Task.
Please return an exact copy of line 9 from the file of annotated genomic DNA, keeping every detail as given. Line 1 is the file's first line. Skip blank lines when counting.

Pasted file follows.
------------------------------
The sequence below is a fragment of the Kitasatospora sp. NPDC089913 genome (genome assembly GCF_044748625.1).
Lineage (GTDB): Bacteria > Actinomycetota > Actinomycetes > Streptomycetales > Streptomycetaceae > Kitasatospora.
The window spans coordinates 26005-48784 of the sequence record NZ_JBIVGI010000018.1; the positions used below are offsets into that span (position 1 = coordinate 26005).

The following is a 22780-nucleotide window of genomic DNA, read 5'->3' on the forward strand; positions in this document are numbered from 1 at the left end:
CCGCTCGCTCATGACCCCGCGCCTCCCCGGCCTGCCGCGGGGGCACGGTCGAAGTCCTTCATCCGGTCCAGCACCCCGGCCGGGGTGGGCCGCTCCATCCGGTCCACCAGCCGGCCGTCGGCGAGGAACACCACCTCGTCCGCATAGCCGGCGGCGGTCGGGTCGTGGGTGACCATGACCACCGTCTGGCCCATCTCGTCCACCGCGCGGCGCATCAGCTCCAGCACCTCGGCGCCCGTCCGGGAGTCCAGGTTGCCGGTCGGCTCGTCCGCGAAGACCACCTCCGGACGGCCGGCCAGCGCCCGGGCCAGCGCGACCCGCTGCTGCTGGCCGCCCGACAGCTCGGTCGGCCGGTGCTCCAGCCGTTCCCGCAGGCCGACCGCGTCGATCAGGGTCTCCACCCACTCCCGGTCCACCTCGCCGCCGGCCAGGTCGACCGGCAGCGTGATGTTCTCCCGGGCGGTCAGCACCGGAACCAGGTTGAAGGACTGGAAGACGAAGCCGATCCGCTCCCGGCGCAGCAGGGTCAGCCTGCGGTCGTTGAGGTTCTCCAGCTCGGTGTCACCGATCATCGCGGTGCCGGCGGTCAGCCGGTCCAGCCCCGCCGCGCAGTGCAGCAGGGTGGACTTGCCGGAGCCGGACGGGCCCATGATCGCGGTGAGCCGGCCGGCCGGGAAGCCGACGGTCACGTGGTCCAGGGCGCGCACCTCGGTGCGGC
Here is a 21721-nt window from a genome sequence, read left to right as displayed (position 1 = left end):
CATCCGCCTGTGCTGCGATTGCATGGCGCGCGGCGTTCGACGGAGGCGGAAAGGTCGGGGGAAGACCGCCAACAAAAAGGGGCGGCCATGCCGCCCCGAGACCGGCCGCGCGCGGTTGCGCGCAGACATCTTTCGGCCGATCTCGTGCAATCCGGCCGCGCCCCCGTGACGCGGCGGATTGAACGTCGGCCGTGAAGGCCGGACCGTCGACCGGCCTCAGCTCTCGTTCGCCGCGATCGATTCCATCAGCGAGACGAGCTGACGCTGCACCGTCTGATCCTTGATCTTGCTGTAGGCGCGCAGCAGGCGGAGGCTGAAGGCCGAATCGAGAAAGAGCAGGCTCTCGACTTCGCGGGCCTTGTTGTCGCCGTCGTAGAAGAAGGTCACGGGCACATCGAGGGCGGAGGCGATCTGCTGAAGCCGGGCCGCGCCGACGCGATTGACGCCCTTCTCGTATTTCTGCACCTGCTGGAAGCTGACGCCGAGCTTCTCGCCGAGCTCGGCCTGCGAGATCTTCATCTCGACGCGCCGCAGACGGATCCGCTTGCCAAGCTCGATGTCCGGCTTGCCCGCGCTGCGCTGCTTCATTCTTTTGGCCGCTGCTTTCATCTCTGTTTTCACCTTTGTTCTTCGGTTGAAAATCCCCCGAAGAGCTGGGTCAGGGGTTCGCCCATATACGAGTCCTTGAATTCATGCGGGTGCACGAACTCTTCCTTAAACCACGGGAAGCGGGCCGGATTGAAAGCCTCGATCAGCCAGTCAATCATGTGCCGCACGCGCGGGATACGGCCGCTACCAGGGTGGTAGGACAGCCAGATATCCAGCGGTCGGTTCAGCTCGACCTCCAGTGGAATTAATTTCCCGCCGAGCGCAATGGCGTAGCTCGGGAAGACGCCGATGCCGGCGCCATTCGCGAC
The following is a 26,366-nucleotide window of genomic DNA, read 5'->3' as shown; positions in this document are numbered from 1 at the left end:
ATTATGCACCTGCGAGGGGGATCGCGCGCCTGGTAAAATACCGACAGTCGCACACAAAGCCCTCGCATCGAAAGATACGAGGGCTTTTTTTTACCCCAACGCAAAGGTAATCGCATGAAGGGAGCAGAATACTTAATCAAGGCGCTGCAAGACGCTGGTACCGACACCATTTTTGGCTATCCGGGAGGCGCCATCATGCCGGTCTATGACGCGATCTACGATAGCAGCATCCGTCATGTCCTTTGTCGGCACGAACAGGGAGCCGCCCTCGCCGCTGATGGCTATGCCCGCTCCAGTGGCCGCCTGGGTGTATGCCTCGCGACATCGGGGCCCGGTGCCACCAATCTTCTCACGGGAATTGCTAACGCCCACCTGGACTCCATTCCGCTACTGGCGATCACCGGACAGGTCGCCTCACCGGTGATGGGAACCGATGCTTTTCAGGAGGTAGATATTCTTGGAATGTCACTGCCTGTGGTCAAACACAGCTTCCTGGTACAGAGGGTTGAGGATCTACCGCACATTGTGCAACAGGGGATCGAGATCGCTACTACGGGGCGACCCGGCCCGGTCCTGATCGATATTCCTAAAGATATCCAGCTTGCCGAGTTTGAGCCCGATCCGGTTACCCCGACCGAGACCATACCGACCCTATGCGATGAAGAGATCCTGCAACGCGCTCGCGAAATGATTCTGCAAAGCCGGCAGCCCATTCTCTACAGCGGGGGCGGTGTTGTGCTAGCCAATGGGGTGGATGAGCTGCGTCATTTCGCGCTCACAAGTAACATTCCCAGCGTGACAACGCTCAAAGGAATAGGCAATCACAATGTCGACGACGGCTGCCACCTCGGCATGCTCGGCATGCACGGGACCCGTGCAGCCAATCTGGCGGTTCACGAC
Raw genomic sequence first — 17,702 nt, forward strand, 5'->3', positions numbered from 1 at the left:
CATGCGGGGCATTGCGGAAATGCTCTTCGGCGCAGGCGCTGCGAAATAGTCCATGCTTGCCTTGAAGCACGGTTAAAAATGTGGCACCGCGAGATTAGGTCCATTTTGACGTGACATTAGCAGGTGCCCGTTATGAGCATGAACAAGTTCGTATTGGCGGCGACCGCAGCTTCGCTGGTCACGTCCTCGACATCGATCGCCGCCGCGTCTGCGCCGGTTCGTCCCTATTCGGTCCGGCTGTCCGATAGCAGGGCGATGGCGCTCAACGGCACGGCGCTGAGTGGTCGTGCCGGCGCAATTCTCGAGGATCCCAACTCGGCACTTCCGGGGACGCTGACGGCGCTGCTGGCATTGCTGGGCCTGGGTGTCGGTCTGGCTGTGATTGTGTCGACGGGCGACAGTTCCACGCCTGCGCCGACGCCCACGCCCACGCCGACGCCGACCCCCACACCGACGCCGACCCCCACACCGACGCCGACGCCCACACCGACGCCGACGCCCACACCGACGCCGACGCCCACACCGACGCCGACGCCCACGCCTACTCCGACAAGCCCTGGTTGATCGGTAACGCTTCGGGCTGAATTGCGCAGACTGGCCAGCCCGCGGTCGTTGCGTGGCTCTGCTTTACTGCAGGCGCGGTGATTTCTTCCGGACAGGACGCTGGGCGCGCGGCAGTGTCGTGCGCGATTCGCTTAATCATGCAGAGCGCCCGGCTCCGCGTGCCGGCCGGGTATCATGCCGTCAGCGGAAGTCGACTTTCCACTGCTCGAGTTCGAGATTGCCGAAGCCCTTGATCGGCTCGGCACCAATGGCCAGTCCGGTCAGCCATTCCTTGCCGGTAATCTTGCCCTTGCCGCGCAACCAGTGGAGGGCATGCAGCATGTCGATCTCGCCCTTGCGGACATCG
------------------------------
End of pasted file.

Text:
ATTATGCACCTGCGAGGGGGATCGCGCGCCTGGTAAAATACCGACAGTCGCACACAAAGCCCTCGCATCGAAAGATACGAGGGCTTTTTTTTACCCCAACGCAAAGGTAATCGCATGAAGGGAGCAGAATACTTAATCAAGGCGCTGCAAGACGCTGGTACCGACACCATTTTTGGCTATCCGGGAGGCGCCATCATGCCGGTCTATGACGCGATCTACGATAGCAGCATCCGTCATGTCCTTTGTCGGCACGAACAGGGAGCCGCCCTCGCCGCTGATGGCTATGCCCGCTCCAGTGGCCGCCTGGGTGTATGCCTCGCGACATCGGGGCCCGGTGCCACCAATCTTCTCACGGGAATTGCTAACGCCCACCTGGACTCCATTCCGCTACTGGCGATCACCGGACAGGTCGCCTCACCGGTGATGGGAACCGATGCTTTTCAGGAGGTAGATATTCTTGGAATGTCACTGCCTGTGGTCAAACACAGCTTCCTGGTACAGAGGGTTGAGGATCTACCGCACATTGTGCAACAGGGGATCGAGATCGCTACTACGGGGCGACCCGGCCCGGTCCTGATCGATATTCCTAAAGATATCCAGCTTGCCGAGTTTGAGCCCGATCCGGTTACCCCGACCGAGACCATACCGACCCTATGCGATGAAGAGATCCTGCAACGCGCTCGCGAAATGATTCTGCAAAGCCGGCAGCCCATTCTCTACAGCGGGGGCGGTGTTGTGCTAGCCAATGGGGTGGATGAGCTGCGTCATTTCGCGCTCACAAGTAACATTCCCAGCGTGACAACGCTCAAAGGAATAGGCAATCACAATGTCGACGACGGCTGCCACCTCGGCATGCTCGGCATGCACGGGACCCGTGCAGCCAATCTGGCGGTTCACGAC